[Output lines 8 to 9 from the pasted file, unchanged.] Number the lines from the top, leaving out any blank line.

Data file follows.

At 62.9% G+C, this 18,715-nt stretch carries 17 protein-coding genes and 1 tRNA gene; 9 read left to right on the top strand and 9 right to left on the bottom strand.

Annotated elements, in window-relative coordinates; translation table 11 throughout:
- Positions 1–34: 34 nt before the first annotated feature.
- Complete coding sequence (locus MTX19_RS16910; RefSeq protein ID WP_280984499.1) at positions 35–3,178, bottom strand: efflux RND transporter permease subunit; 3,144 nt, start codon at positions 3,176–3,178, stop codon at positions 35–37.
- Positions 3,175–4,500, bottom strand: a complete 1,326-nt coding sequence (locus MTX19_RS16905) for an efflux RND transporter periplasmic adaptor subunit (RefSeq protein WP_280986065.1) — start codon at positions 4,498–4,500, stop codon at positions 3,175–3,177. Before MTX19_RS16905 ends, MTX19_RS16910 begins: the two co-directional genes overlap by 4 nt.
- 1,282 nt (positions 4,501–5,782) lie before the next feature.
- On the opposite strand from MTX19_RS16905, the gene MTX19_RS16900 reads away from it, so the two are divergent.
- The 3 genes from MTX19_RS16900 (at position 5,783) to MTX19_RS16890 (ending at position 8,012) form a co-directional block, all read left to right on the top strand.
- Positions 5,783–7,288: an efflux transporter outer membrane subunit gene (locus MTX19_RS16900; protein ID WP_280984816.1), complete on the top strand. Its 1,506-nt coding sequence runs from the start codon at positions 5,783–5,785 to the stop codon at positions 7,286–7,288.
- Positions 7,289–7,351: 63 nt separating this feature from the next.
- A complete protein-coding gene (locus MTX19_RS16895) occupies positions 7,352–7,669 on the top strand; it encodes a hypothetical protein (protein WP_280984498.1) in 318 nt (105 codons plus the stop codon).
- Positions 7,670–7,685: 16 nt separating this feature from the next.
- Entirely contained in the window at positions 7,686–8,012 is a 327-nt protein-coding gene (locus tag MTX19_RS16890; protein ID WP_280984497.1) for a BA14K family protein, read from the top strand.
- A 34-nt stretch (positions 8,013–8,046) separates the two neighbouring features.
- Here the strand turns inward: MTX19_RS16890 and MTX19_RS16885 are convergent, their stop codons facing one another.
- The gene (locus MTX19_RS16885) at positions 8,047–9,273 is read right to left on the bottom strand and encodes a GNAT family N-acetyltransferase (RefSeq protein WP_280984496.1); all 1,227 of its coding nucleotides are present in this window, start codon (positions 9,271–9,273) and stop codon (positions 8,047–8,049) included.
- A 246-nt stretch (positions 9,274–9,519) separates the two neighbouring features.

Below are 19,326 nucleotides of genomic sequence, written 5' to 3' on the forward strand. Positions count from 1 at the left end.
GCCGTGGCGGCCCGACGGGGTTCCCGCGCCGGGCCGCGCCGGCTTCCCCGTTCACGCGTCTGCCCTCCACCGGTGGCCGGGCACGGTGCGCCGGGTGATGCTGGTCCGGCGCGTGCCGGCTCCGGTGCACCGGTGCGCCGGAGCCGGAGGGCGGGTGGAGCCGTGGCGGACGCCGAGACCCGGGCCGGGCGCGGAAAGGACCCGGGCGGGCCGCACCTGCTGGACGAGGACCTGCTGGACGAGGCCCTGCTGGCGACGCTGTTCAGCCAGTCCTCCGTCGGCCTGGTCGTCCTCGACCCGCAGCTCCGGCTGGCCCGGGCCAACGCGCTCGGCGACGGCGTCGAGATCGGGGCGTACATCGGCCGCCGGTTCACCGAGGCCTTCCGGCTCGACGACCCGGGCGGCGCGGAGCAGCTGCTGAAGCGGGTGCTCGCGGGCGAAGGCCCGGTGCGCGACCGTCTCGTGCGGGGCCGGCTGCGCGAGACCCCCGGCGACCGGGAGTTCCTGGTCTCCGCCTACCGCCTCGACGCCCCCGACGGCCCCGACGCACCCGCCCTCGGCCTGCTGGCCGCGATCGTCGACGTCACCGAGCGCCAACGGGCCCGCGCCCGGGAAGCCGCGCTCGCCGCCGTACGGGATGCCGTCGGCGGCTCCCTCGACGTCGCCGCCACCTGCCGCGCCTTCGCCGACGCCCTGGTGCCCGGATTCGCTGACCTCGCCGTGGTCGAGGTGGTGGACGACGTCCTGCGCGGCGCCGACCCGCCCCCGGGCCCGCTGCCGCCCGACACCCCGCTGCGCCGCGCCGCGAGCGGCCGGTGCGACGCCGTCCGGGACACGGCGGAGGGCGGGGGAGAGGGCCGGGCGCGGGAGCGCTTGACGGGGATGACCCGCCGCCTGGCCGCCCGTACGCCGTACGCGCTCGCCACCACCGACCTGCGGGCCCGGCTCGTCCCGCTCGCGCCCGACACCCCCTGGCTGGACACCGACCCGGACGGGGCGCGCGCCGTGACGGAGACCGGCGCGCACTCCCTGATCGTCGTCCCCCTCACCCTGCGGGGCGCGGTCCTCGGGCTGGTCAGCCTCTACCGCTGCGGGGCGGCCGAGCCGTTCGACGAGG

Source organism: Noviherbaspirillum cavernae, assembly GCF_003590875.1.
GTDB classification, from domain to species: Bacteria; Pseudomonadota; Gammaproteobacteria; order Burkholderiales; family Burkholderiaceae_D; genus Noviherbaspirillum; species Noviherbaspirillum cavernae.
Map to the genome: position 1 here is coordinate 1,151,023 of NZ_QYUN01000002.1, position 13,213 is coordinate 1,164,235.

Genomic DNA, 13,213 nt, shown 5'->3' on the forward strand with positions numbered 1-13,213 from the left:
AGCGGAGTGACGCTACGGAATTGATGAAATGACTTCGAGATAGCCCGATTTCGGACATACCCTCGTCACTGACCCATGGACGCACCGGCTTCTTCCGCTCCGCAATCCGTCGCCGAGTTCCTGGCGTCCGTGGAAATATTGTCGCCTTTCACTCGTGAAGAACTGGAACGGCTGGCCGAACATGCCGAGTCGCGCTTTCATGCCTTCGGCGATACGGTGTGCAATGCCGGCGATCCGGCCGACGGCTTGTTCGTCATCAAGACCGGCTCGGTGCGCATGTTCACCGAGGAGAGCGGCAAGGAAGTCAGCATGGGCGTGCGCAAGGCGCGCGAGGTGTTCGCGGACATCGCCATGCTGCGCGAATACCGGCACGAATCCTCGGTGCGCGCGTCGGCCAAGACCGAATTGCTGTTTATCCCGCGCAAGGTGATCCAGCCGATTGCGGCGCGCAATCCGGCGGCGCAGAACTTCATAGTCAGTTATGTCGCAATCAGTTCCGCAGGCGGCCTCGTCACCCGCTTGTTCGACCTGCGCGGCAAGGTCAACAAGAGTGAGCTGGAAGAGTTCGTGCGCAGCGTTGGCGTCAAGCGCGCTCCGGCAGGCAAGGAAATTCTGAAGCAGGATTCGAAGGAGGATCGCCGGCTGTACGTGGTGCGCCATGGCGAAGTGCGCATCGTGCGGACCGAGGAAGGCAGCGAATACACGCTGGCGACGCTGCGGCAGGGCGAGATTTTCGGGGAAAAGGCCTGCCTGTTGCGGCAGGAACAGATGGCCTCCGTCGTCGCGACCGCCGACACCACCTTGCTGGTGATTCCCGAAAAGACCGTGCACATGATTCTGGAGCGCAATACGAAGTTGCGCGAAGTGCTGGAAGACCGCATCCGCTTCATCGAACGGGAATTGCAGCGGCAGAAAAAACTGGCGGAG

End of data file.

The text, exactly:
- The 3 genes from MTX19_RS16900 (at position 5,783) to MTX19_RS16890 (ending at position 8,012) form a co-directional block, all read left to right on the top strand.
- Positions 5,783–7,288: an efflux transporter outer membrane subunit gene (locus MTX19_RS16900; protein ID WP_280984816.1), complete on the top strand. Its 1,506-nt coding sequence runs from the start codon at positions 5,783–5,785 to the stop codon at positions 7,286–7,288.